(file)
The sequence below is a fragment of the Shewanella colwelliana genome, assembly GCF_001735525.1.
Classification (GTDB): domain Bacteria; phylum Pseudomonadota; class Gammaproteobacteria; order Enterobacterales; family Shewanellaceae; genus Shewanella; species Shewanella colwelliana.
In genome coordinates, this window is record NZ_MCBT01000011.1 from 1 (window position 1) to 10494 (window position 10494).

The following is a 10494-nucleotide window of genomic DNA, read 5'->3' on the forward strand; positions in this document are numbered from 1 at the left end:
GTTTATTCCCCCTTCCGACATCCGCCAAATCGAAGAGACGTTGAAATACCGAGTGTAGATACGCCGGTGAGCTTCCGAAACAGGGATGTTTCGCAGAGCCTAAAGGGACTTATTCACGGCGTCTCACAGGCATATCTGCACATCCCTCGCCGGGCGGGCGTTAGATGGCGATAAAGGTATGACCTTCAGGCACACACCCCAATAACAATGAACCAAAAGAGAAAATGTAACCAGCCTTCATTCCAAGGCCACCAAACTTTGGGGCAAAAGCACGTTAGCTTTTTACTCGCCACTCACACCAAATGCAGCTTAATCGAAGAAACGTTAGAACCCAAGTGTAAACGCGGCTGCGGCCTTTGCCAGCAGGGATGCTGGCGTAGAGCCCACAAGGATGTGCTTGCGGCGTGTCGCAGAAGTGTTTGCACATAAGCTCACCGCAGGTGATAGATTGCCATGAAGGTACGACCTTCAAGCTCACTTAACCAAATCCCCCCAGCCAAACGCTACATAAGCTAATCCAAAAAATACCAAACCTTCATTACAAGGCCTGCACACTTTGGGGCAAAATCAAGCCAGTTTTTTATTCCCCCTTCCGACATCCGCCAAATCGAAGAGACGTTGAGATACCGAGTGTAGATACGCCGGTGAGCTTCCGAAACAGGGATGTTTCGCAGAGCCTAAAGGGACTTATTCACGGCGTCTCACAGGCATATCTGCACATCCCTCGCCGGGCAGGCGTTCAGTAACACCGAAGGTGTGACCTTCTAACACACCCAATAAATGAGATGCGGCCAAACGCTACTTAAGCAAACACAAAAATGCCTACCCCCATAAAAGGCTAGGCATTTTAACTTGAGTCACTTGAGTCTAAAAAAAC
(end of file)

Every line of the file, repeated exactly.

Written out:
The sequence below is a fragment of the Shewanella colwelliana genome, assembly GCF_001735525.1.
Classification (GTDB): domain Bacteria; phylum Pseudomonadota; class Gammaproteobacteria; order Enterobacterales; family Shewanellaceae; genus Shewanella; species Shewanella colwelliana.
In genome coordinates, this window is record NZ_MCBT01000011.1 from 1 (window position 1) to 10494 (window position 10494).

The following is a 10494-nucleotide window of genomic DNA, read 5'->3' on the forward strand; positions in this document are numbered from 1 at the left end:
GTTTATTCCCCCTTCCGACATCCGCCAAATCGAAGAGACGTTGAAATACCGAGTGTAGATACGCCGGTGAGCTTCCGAAACAGGGATGTTTCGCAGAGCCTAAAGGGACTTATTCACGGCGTCTCACAGGCATATCTGCACATCCCTCGCCGGGCGGGCGTTAGATGGCGATAAAGGTATGACCTTCAGGCACACACCCCAATAACAATGAACCAAAAGAGAAAATGTAACCAGCCTTCATTCCAAGGCCACCAAACTTTGGGGCAAAAGCACGTTAGCTTTTTACTCGCCACTCACACCAAATGCAGCTTAATCGAAGAAACGTTAGAACCCAAGTGTAAACGCGGCTGCGGCCTTTGCCAGCAGGGATGCTGGCGTAGAGCCCACAAGGATGTGCTTGCGGCGTGTCGCAGAAGTGTTTGCACATAAGCTCACCGCAGGTGATAGATTGCCATGAAGGTACGACCTTCAAGCTCACTTAACCAAATCCCCCCAGCCAAACGCTACATAAGCTAATCCAAAAAATACCAAACCTTCATTACAAGGCCTGCACACTTTGGGGCAAAATCAAGCCAGTTTTTTATTCCCCCTTCCGACATCCGCCAAATCGAAGAGACGTTGAGATACCGAGTGTAGATACGCCGGTGAGCTTCCGAAACAGGGATGTTTCGCAGAGCCTAAAGGGACTTATTCACGGCGTCTCACAGGCATATCTGCACATCCCTCGCCGGGCAGGCGTTCAGTAACACCGAAGGTGTGACCTTCTAACACACCCAATAAATGAGATGCGGCCAAACGCTACTTAAGCAAACACAAAAATGCCTACCCCCATAAAAGGCTAGGCATTTTAACTTGAGTCACTTGAGTCTAAAAAAAC